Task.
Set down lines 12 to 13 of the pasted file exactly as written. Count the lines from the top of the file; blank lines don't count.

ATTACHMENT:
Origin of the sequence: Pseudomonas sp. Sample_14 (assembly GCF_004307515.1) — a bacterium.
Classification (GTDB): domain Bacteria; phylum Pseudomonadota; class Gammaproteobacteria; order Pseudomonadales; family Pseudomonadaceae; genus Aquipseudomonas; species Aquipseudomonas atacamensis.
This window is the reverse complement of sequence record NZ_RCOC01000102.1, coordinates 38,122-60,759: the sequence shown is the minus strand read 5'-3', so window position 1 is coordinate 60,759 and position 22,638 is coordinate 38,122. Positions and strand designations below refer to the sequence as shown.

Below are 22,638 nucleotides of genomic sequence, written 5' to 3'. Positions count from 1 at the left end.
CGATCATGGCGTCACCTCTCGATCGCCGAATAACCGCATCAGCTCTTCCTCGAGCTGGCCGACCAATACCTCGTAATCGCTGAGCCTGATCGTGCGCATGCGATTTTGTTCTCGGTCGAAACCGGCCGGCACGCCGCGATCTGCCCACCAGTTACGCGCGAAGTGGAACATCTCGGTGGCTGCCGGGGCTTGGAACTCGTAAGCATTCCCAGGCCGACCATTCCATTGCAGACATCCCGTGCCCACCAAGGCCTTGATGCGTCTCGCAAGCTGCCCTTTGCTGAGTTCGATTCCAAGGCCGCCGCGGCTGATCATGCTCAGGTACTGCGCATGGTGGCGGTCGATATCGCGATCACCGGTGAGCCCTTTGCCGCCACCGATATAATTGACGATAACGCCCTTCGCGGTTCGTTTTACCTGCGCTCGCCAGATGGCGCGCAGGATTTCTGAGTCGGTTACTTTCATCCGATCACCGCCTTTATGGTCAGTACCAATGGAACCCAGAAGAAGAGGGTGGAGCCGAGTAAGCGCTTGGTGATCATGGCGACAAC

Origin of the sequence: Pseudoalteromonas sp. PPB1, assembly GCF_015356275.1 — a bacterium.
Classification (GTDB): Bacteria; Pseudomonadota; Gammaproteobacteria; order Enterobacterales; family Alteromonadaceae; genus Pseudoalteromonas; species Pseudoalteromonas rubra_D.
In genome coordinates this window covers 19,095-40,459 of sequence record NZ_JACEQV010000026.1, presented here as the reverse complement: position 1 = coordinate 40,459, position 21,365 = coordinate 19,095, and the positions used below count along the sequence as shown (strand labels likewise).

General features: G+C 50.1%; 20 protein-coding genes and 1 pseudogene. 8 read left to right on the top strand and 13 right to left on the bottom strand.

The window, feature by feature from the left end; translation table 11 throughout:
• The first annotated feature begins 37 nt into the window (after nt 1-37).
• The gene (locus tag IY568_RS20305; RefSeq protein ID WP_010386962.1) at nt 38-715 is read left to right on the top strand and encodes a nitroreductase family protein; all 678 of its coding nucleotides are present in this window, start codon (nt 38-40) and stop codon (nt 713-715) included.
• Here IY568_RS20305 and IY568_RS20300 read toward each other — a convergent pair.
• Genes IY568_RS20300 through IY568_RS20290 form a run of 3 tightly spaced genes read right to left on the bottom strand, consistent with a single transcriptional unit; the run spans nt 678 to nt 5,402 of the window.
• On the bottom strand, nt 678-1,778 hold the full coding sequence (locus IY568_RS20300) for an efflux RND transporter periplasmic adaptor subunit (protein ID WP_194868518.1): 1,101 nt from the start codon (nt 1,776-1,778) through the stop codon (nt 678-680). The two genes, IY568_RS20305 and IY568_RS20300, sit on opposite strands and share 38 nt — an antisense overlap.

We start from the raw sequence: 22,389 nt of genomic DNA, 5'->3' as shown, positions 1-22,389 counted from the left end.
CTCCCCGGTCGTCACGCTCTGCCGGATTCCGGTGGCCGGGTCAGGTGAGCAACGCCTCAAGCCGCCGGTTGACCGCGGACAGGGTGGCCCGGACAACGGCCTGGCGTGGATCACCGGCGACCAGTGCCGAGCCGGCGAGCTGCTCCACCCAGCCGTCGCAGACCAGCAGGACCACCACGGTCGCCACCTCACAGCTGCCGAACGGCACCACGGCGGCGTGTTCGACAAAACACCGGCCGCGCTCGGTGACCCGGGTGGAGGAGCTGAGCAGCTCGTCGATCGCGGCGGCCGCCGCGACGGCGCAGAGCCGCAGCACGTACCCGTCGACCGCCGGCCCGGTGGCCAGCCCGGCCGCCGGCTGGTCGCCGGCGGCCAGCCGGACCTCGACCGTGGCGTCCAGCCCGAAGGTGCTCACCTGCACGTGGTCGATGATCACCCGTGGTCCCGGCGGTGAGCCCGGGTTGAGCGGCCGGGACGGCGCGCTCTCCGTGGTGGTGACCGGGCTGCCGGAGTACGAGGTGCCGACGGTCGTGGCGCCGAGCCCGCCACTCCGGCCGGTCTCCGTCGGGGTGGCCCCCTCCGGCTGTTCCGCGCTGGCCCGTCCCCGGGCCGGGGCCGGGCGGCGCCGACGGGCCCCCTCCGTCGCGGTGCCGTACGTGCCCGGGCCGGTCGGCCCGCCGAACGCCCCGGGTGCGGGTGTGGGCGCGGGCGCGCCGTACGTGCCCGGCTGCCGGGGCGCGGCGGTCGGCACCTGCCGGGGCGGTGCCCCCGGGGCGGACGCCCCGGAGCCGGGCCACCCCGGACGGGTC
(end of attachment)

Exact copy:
• The gene (locus tag IY568_RS20305; RefSeq protein ID WP_010386962.1) at nt 38-715 is read left to right on the top strand and encodes a nitroreductase family protein; all 678 of its coding nucleotides are present in this window, start codon (nt 38-40) and stop codon (nt 713-715) included.
• Here IY568_RS20305 and IY568_RS20300 read toward each other — a convergent pair.